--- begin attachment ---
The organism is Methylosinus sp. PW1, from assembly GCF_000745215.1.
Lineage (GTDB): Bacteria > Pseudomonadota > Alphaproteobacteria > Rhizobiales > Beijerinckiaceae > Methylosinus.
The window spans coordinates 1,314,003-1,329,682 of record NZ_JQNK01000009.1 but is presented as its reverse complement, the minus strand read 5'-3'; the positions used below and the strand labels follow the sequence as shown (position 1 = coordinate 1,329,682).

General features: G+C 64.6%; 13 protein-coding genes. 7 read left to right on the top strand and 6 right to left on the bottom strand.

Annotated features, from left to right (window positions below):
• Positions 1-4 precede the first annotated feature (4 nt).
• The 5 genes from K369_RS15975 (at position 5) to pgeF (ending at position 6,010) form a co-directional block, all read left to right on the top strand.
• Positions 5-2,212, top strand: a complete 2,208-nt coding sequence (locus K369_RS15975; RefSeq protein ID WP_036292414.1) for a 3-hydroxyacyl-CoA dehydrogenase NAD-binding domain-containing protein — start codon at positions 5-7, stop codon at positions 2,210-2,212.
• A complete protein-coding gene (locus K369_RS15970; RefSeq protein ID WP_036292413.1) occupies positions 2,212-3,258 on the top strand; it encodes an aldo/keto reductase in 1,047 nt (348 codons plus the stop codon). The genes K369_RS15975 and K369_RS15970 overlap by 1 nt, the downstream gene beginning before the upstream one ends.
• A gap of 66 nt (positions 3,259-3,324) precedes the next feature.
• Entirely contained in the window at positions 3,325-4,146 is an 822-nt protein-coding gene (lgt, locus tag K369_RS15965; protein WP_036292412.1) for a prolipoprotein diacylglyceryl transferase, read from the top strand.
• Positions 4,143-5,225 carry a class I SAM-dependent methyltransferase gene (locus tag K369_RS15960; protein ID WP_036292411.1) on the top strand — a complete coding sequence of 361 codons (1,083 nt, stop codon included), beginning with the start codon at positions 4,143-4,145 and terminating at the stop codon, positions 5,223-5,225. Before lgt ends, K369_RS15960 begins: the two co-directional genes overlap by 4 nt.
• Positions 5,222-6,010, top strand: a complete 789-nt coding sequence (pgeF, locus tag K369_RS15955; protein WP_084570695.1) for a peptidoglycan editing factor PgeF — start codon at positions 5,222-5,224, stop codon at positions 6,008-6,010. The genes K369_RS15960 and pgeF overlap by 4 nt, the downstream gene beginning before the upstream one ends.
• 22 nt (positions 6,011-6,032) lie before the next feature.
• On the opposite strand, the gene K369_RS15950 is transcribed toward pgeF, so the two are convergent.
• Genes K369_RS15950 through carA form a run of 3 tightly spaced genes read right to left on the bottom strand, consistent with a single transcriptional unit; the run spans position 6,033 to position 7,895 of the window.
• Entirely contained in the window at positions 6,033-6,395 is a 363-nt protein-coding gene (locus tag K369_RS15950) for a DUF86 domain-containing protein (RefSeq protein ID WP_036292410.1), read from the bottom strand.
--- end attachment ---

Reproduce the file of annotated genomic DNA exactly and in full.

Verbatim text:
The organism is Methylosinus sp. PW1, from assembly GCF_000745215.1.
Lineage (GTDB): Bacteria > Pseudomonadota > Alphaproteobacteria > Rhizobiales > Beijerinckiaceae > Methylosinus.
The window spans coordinates 1,314,003-1,329,682 of record NZ_JQNK01000009.1 but is presented as its reverse complement, the minus strand read 5'-3'; the positions used below and the strand labels follow the sequence as shown (position 1 = coordinate 1,329,682).

General features: G+C 64.6%; 13 protein-coding genes. 7 read left to right on the top strand and 6 right to left on the bottom strand.

Annotated features, from left to right (window positions below):
• Positions 1-4 precede the first annotated feature (4 nt).
• The 5 genes from K369_RS15975 (at position 5) to pgeF (ending at position 6,010) form a co-directional block, all read left to right on the top strand.
• Positions 5-2,212, top strand: a complete 2,208-nt coding sequence (locus K369_RS15975; RefSeq protein ID WP_036292414.1) for a 3-hydroxyacyl-CoA dehydrogenase NAD-binding domain-containing protein — start codon at positions 5-7, stop codon at positions 2,210-2,212.
• A complete protein-coding gene (locus K369_RS15970; RefSeq protein ID WP_036292413.1) occupies positions 2,212-3,258 on the top strand; it encodes an aldo/keto reductase in 1,047 nt (348 codons plus the stop codon). The genes K369_RS15975 and K369_RS15970 overlap by 1 nt, the downstream gene beginning before the upstream one ends.
• A gap of 66 nt (positions 3,259-3,324) precedes the next feature.
• Entirely contained in the window at positions 3,325-4,146 is an 822-nt protein-coding gene (lgt, locus tag K369_RS15965; protein WP_036292412.1) for a prolipoprotein diacylglyceryl transferase, read from the top strand.
• Positions 4,143-5,225 carry a class I SAM-dependent methyltransferase gene (locus tag K369_RS15960; protein ID WP_036292411.1) on the top strand — a complete coding sequence of 361 codons (1,083 nt, stop codon included), beginning with the start codon at positions 4,143-4,145 and terminating at the stop codon, positions 5,223-5,225. Before lgt ends, K369_RS15960 begins: the two co-directional genes overlap by 4 nt.
• Positions 5,222-6,010, top strand: a complete 789-nt coding sequence (pgeF, locus tag K369_RS15955; protein WP_084570695.1) for a peptidoglycan editing factor PgeF — start codon at positions 5,222-5,224, stop codon at positions 6,008-6,010. The genes K369_RS15960 and pgeF overlap by 4 nt, the downstream gene beginning before the upstream one ends.
• 22 nt (positions 6,011-6,032) lie before the next feature.
• On the opposite strand, the gene K369_RS15950 is transcribed toward pgeF, so the two are convergent.
• Genes K369_RS15950 through carA form a run of 3 tightly spaced genes read right to left on the bottom strand, consistent with a single transcriptional unit; the run spans position 6,033 to position 7,895 of the window.
• Entirely contained in the window at positions 6,033-6,395 is a 363-nt protein-coding gene (locus tag K369_RS15950) for a DUF86 domain-containing protein (RefSeq protein ID WP_036292410.1), read from the bottom strand.